Prospects for world agriculture towards the near future

Leonardo Bianco de Carvalho

Resumo


The present note is based on a publication by the Food and Agriculture Organization of the United Nations (FAO), entitled “World agriculture: towards 2015/2030” (FAO 2002). The objective is to summarize the issues pointed out for FAO on the challenges to agriculture during the next year. The future of agriculture is dependent on the improvement of food security and sustainability (FAO 2002). In order to do this, it is necessary to analyze many contributory factors in assessing the prospects for progress towards improved food security and sustainability worldwide, according to the FAO study. One of the main challenges refers to a range of issues pertaining to the overall economic and international trading conditions, and those affecting rural poverty (FAO 2002). It affects the status and future of agricultural resources and technology. Of the many issues, FAO concluded that the development of local food production in the low-income countries with high dependence on agriculture for employment and income is the one factor that dominates all others in determining progress or failure in improving their food security. The FAO study also predicted that the uneven path of progress is, unfortunately, likely to extend well into this century. It indicates that in spite of some significant enhancements in food security and nutrition by the year 2015, mainly resulting from increased domestic production but also from additional growth in food imports, the World Food Summit target of halving the number of undernourished persons by no later than 2015 is far from being reached, and may not be accomplished even by 2030 (FAO 2002). However, according to the study, parts of South Asia may still be in a difficult position and much of sub-Saharan Africa will probably not be significantly better off and may possibly be even worse off than at present in the absence of concerted action by all concerned. Therefore, the world must brace itself for continuing interventions to cope with the consequences of local food crises and for action to permanently remove their root causes (FAO 2002). FAO emphasized that significant upgrading of the overall development performance of the lagging countries, with emphasis on hunger and poverty reduction, will free the world of the most pressing food insecurity problems (FAO 2002). A conclusion of the FAO study is that any progress towards this goal depends on many factors, not least among which the political will and mobilization of additional required resources; so that past experience underlines the crucial role of agriculture in the process of overall national development, particularly where a large part of the population, depends on the sector for employment and income. On the issue of sustainability, FAO emphasized that there is an assessment of the possible extent and intensity of use of resources over the years to 2030 and concluded that pressure on resources, including those that are associated with degradation, will continue to build up albeit at a slower rate than in the past. The main pressures threatening sustainability are likely to be those emanating from rural poverty, as more and more people attempt to extract a living out of dwindling resources (FAO 2002). When these processes occur in an environment of fragile and limited resources and when the circumstances for introducing sustainable technologies and practices are not propitious, the risk grows that a vicious circle of poverty and resource degradation will set in, as FAO pointed out. Mr. Jacques Diouf, Director-General of FAO, concluded by reiterating the importance of developing sustainable local food production and of rural development in the low-income countries; most of them depend highly on agriculture for employment and income as an important and, often, the critical component of any strategy to improve their levels of food security and alleviate poverty (FAO 2002). In conclusion, it is for this reason that sustainable agricultural and rural development must be given enhanced priority in all strategic framework for FAO and others organizations for food production and agriculture security and sustainability.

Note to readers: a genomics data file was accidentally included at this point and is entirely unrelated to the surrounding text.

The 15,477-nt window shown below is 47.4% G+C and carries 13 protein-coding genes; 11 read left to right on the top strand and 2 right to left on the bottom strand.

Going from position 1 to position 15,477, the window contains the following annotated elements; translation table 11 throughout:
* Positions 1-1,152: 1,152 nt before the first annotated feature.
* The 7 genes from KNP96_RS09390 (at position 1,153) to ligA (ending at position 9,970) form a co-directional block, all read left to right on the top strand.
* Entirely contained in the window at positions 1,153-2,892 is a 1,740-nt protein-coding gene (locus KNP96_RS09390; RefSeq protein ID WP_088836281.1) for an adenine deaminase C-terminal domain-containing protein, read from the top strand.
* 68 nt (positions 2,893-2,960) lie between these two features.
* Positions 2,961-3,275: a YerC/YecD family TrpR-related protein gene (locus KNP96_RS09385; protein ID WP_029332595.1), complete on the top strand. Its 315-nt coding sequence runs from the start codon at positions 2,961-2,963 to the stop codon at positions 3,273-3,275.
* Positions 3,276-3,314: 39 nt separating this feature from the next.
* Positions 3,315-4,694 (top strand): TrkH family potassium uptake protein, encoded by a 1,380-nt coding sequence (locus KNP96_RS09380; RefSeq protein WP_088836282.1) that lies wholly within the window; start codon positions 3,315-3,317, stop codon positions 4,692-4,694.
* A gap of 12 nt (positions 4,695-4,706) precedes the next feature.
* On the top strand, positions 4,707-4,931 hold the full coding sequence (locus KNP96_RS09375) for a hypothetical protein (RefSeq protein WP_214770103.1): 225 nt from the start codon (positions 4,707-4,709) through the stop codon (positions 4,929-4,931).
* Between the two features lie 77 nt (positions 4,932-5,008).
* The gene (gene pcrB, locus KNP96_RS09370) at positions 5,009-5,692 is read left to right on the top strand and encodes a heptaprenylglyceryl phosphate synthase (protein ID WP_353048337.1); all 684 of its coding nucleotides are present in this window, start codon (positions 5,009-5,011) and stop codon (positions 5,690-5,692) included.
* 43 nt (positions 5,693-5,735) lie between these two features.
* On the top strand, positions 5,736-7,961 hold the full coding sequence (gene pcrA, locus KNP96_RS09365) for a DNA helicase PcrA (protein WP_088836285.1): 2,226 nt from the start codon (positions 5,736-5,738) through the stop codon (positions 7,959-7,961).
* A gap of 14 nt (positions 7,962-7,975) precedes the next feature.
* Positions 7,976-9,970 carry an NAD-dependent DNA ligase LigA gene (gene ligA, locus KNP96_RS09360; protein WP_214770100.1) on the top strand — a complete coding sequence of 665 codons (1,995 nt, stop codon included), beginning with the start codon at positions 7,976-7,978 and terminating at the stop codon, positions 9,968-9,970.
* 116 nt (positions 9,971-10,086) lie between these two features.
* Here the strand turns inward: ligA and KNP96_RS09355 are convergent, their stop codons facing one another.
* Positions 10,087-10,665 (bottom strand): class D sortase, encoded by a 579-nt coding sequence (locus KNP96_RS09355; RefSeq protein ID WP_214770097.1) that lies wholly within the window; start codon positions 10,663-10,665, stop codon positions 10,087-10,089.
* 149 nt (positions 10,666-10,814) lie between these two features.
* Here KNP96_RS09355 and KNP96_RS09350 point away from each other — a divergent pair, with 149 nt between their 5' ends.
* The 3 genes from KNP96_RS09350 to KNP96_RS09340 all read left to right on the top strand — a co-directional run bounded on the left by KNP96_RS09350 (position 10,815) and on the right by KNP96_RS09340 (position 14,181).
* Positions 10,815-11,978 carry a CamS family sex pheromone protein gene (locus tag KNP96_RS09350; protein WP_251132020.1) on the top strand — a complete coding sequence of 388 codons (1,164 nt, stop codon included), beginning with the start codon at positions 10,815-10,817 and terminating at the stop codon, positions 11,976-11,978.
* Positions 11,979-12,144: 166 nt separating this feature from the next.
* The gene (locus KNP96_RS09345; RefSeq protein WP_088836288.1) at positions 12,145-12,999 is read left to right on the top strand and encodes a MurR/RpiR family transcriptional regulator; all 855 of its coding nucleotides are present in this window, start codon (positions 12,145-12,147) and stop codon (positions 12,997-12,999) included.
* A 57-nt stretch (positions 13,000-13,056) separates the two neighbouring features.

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DOI: http://dx.doi.org/10.5965/223811711512016001

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Revista de Ciências Agroveterinárias (Rev. Ciênc. Agrovet.), Lages, SC, Brasil        ISSN 2238-1171